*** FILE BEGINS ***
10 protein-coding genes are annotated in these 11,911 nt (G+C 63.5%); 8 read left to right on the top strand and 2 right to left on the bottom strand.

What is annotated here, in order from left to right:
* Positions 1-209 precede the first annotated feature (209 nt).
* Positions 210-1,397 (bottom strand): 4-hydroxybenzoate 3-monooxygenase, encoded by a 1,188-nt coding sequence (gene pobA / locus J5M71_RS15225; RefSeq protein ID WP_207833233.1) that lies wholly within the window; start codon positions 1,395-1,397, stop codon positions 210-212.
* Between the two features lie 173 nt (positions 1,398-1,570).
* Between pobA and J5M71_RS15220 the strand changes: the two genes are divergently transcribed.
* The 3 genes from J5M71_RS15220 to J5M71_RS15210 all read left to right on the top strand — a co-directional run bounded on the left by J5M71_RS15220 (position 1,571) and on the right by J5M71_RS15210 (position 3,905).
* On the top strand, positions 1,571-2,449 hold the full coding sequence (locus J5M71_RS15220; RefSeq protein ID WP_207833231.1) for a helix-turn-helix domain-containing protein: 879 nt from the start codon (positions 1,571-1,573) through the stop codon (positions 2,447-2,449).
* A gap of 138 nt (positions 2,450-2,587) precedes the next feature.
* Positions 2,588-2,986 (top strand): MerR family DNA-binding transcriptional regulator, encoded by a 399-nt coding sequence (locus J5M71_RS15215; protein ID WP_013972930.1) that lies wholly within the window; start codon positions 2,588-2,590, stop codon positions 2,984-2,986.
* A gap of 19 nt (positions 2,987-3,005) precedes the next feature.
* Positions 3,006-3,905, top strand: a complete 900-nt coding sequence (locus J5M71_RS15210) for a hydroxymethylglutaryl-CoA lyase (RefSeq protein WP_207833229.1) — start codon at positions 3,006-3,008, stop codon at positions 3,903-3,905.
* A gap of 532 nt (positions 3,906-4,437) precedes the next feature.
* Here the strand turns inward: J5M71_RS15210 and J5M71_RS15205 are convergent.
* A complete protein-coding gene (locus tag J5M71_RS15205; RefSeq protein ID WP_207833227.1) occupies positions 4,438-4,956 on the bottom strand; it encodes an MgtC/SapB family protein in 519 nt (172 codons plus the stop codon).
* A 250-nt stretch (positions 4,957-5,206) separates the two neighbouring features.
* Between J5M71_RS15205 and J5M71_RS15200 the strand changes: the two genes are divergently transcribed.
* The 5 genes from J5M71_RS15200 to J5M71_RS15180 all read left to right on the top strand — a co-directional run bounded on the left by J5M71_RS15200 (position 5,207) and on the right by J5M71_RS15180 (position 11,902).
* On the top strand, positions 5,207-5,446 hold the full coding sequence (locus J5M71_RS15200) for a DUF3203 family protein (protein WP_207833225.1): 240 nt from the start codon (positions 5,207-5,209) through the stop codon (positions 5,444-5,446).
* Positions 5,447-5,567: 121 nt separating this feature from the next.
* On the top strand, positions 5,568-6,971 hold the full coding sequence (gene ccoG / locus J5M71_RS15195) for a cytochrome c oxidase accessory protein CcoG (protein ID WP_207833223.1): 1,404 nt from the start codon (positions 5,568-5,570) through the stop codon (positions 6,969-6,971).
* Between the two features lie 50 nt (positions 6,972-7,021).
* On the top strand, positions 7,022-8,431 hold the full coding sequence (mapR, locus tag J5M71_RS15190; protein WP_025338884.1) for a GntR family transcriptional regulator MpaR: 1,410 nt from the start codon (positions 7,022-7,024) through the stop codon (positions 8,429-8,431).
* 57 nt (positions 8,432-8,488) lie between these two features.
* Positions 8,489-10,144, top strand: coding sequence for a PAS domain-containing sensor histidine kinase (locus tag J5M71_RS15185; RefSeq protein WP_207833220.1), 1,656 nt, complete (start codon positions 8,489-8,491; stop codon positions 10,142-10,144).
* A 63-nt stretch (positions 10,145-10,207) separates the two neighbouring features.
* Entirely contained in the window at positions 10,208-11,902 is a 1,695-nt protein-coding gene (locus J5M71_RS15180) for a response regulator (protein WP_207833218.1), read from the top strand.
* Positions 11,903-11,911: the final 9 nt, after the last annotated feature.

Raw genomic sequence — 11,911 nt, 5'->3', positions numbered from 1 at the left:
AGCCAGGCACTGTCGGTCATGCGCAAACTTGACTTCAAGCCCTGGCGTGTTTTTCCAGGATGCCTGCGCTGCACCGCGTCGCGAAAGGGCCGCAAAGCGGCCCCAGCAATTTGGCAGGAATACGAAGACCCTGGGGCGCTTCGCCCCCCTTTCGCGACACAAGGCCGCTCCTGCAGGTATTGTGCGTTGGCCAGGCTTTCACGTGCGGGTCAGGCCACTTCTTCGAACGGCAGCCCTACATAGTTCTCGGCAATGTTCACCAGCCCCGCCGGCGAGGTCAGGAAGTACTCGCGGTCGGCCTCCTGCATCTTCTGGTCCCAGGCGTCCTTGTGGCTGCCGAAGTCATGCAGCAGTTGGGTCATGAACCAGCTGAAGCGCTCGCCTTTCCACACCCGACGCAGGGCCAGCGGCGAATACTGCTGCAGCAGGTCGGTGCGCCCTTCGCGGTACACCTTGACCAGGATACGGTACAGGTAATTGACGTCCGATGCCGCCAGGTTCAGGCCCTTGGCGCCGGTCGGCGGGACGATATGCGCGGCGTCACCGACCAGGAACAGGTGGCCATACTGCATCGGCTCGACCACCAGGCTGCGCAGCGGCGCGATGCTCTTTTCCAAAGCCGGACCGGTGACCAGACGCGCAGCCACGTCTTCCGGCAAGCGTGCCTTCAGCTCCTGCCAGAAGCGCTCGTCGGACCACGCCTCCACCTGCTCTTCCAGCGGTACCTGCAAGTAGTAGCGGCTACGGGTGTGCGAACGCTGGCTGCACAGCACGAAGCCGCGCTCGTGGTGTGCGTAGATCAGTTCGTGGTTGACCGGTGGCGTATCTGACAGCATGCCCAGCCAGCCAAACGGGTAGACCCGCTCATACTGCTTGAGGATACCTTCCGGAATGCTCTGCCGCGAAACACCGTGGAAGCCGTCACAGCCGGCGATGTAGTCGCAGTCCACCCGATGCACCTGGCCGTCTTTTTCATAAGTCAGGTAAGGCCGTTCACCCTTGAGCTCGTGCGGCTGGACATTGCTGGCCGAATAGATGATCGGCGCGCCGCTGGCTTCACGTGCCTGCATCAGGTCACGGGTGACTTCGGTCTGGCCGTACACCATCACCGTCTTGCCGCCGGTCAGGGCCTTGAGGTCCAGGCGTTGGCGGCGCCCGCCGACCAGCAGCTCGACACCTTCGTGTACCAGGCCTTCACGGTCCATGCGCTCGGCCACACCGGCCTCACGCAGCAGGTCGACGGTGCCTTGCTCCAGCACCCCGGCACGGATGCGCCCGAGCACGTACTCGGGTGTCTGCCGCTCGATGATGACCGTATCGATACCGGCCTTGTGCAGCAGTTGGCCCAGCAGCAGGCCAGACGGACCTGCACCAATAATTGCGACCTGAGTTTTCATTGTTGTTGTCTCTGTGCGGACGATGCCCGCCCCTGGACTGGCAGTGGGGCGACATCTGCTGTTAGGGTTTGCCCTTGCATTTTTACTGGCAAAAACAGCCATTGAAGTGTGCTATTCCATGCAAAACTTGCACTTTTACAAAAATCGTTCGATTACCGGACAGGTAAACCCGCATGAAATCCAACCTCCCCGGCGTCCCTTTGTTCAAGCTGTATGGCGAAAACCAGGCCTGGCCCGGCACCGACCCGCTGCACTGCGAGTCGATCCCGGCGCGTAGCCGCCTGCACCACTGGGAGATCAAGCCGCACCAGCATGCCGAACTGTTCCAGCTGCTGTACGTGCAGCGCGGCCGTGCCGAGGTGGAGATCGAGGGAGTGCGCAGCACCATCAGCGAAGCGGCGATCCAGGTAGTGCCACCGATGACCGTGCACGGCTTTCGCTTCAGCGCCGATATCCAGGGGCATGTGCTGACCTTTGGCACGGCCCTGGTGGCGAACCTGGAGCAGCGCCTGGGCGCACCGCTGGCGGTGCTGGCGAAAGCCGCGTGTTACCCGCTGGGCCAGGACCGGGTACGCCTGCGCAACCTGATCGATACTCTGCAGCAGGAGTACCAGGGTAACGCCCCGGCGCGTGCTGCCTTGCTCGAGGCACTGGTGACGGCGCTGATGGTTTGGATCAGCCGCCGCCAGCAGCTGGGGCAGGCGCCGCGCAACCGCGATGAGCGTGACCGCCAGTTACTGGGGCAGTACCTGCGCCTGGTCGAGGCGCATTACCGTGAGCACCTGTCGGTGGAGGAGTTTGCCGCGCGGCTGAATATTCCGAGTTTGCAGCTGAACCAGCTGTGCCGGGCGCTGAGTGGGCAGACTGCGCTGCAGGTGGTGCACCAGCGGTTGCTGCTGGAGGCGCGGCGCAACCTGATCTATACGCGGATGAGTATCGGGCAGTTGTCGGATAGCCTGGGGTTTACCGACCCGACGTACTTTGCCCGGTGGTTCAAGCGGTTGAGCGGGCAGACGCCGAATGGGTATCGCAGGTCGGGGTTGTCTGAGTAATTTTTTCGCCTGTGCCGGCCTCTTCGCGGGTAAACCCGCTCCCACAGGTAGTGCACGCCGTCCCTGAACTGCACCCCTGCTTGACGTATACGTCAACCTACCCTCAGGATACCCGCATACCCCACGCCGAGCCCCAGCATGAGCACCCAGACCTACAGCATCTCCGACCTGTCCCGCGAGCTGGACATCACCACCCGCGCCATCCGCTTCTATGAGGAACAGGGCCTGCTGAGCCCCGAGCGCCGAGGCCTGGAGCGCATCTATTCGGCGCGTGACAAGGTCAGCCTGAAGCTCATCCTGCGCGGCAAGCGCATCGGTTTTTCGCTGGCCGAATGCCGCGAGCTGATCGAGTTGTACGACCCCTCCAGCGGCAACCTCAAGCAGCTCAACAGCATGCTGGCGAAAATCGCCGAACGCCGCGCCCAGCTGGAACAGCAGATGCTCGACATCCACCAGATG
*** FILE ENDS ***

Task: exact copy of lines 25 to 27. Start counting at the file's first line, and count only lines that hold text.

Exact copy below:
* Positions 8,489-10,144, top strand: coding sequence for a PAS domain-containing sensor histidine kinase (locus tag J5M71_RS15185; RefSeq protein WP_207833220.1), 1,656 nt, complete (start codon positions 8,489-8,491; stop codon positions 10,142-10,144).
* A 63-nt stretch (positions 10,145-10,207) separates the two neighbouring features.
* Entirely contained in the window at positions 10,208-11,902 is a 1,695-nt protein-coding gene (locus J5M71_RS15180) for a response regulator (protein WP_207833218.1), read from the top strand.